When Trump FCC Chairman (and former telcoms executive) Ajit Pai murdered Net Neutrality, he told us the slaughter was necessary, otherwise the ISPs wouldn't invest in their networks.
A year later, Charter has joined Comcast in announcing major cuts to its capital expenditures budget, slashing spending from $8.9 billion under Net Neutrality to $7 billion under Net Discrimination, which allows the company to extort funds from online services on pain of having their data slowed down when Charter customers request it.
But Charter isn't done! They're also raising prices an average of $91/year/customer.
Charter calls this hike "promotional rate step-ups and modest rate adjustments," which is grifterspeak for "higher prices."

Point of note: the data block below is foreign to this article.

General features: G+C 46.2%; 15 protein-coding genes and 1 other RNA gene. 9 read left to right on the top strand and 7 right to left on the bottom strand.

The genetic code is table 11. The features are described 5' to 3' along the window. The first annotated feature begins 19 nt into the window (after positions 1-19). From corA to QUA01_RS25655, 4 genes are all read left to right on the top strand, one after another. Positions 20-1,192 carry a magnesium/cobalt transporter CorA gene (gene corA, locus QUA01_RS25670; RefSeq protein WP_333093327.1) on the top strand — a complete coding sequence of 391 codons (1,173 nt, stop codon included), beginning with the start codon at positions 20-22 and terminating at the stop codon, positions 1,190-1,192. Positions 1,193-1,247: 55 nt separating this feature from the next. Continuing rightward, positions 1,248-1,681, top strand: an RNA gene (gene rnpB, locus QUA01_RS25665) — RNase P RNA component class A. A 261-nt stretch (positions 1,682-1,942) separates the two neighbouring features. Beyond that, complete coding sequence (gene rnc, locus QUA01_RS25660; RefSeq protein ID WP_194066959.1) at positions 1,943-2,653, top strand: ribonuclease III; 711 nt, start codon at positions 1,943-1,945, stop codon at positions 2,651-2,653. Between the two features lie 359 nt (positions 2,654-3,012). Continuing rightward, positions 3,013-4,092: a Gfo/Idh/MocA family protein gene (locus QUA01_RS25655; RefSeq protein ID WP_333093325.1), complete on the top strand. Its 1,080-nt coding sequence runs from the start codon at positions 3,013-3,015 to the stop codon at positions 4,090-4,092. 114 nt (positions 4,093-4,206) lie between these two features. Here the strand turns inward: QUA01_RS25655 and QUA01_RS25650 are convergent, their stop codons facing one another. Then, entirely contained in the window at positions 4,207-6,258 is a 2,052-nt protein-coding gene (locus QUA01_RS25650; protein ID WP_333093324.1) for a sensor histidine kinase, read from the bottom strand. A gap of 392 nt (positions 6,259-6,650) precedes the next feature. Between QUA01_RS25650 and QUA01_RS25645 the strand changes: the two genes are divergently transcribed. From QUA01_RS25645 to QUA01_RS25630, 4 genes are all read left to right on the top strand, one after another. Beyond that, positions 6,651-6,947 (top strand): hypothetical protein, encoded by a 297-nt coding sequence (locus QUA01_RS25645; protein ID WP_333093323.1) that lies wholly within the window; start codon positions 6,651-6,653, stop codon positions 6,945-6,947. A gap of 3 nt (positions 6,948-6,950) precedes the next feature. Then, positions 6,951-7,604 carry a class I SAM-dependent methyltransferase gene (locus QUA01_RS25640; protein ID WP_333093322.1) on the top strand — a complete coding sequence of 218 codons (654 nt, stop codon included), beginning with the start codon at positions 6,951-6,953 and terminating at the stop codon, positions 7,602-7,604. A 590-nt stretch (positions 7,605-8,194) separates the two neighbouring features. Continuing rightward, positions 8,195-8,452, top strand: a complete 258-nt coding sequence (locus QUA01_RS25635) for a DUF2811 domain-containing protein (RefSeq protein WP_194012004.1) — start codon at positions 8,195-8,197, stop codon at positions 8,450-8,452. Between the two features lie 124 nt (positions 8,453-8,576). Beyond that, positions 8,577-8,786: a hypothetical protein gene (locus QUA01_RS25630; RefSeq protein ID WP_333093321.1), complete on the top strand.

I am an extremely unhappy Charter customer in a monopoly Charter territory. The speed, reliability and price of my Charter service is uniformly terrible. If I had a choice, I'd take it.
Charter's plan to lower capital spending in 2019 conflicts with Federal Communications Commission Chairman Ajit Pai's claim that repealing net neutrality rules would cause ISPs to raise broadband capital spending. As net neutrality advocates have frequently said (and as ISPs have admitted to investors), broadband capital spending wasn't affected by the Obama-era net neutrality rules that were repealed by Pai.
Capital spending rises and falls based on business needs and technology upgrade cycles, such as the DOCSIS 3.1 rollout mentioned by Charter. Despite Pai's statements that net neutrality rules lowered investment, Charter raised its capital investment in 2017 while the rules were in place.
As we reported last week, Comcast's cable division spent $7.95 billion on capital expenditures during calendar year 2017, but that fell to $7.72 billion in the 12 months ending on December 31, 2018.
Charter will spend less on cable network in 2019 but charge customers more [Jon Brodkin/Ars Technica] (Image: Ildar Sagdejev, CC-BY-SA)